The Bodies History Hides

How do dominant historical narratives keep hidden the lives and deaths of others, and what do these narratives cost us? From the colonisation of Indigenous lands to the Armenian genocide to the Holocaust, this conversation explores bodies hidden by history, and how writing can work toward a recovery of their stories.

Part of the 2020 Wollongong Writers Festival, this author panel features Australian Indigenous writer Bruce Pascoe, the author of Dark Emu, and Leah Kaminsky, author of The Hollow Bones and The Waiting Room, along with myself discussing My Name Is Revenge, chaired by journalist Osman Faruqi.

When festival director Chloe Higgins approached me about programming a panel, I knew exactly who I wanted to speak with.

Bruce Pascoe’s Dark Emu is the most revelatory book I’ve read during my decade in Australia. In his survey of early European accounts of the continent, Bruce Pascoe reveals how complex Indigenous agriculture and architecture truly was, and so urges us to reconsider our understanding of Aboriginal civilisation. As he concludes, ‘To deny Aboriginal and Torres Strait Islander agricultural and spiritual achievement is the single greatest impediment to intercultural understanding and, perhaps, to Australian moral wellbeing and economic prosperity.’

Dark Emu by Bruce Pascoe, Australian author

As I wrote in How to Be Australian, I think Pascoe’s book should be part of the citizenship process. All Australians should read it, and consider what this land was, and what it could be again.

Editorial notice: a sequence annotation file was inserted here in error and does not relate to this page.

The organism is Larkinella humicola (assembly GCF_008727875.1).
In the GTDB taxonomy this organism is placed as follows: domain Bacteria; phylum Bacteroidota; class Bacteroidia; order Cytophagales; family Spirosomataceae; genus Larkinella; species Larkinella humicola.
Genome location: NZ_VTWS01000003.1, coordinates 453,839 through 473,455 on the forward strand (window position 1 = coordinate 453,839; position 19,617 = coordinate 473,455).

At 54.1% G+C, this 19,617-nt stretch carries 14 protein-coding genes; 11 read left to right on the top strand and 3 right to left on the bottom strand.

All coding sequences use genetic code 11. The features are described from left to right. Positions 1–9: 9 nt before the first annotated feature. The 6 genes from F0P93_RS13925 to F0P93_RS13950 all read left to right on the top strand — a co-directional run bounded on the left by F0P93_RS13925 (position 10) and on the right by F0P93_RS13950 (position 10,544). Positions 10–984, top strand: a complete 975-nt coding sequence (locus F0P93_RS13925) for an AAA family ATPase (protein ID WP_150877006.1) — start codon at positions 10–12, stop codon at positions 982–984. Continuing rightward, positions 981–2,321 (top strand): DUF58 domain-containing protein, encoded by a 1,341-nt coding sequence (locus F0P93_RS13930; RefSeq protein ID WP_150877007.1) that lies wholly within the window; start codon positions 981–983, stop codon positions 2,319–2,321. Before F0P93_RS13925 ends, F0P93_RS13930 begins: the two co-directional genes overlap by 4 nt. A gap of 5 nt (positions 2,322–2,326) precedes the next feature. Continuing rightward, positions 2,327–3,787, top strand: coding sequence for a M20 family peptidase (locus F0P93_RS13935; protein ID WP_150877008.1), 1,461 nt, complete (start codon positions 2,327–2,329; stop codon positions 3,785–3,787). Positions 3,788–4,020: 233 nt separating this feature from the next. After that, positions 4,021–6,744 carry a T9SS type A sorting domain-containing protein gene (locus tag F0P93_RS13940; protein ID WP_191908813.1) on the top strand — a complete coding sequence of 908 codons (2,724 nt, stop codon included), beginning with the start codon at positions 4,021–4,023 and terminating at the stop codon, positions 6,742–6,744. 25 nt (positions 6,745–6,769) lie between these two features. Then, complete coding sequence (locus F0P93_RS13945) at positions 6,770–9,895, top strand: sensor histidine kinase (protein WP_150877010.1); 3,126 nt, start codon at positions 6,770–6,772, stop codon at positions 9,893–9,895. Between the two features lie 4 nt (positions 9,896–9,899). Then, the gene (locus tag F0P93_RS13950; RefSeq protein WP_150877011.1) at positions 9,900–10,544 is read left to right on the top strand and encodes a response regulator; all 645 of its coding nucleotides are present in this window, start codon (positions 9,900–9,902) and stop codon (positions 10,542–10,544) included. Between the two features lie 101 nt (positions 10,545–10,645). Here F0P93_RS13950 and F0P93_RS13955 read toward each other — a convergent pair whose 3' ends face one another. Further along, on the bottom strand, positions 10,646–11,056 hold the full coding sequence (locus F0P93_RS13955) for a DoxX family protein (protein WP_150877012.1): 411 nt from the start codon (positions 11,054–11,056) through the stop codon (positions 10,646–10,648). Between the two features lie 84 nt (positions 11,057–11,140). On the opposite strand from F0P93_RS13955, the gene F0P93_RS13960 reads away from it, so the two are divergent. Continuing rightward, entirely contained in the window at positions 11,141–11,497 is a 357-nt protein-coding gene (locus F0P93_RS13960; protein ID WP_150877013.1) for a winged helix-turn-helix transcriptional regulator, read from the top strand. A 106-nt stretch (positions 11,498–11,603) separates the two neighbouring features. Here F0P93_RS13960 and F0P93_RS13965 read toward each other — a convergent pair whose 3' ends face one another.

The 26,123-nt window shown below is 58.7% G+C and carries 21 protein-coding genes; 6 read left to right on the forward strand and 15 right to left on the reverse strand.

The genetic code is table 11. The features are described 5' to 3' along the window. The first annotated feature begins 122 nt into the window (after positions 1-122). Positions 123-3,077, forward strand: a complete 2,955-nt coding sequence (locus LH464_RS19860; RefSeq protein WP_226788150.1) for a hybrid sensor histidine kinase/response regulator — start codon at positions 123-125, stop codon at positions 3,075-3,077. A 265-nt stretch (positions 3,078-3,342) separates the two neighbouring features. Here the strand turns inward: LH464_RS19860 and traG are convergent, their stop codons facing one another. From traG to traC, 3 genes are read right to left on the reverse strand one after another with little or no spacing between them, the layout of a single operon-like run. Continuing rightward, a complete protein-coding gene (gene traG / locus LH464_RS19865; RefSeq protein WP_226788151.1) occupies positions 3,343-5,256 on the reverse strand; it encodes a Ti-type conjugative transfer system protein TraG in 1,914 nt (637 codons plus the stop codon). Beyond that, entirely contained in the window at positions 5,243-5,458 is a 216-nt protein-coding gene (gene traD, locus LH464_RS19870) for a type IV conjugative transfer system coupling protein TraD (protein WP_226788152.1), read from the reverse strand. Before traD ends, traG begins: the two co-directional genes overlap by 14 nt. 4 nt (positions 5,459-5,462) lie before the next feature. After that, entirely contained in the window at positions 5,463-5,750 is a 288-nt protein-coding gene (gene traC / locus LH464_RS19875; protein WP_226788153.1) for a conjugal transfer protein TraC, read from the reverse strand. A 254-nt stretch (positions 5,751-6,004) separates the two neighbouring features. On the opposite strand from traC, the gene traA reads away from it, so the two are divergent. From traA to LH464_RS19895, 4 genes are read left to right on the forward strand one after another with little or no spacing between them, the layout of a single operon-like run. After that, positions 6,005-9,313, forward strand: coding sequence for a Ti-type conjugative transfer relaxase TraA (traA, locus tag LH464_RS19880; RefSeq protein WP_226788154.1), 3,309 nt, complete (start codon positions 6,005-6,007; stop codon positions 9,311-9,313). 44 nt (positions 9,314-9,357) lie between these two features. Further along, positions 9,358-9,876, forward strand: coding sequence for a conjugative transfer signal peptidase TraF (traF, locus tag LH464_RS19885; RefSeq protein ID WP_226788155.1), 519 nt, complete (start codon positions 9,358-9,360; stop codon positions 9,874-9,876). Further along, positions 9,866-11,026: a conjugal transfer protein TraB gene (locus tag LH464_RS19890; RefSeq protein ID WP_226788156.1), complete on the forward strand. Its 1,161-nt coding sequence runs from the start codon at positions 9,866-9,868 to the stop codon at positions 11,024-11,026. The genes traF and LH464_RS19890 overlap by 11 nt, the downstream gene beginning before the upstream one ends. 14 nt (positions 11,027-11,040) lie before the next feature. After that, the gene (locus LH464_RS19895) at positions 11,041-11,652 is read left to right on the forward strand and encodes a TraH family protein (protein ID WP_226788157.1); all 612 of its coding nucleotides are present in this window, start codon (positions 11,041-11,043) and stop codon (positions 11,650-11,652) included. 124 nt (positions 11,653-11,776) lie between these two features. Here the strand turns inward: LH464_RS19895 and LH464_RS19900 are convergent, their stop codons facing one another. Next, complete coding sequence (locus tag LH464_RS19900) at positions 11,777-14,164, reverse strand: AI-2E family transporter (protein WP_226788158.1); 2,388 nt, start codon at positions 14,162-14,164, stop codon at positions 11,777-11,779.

There are obvious connections between the Armenian genocide and the Holocaust. Leah Kaminsky is an Australian author who writes, among many things, about being a descendent of Jewish Holocaust survivors, and we’ll be speaking about these connections.

Less obvious but equally fascinating are the connections between the Armenian genocide and the destruction of Aboriginal communities and ways of life. As Pascoe’s book shows, history has been warped, hidden and narrowed. The mechanics of this are far more complex than in the denial of the Armenian genocide, which was a decision made and implemented by successive governments, beginning in the planning phase of the genocide.

This is sure to be a fascinating discussion. Please join us online.

The Bodies History Hides >>
Wollongong Writers Festival
Saturday 28 November, 4pm AEDT, online
Tickets $10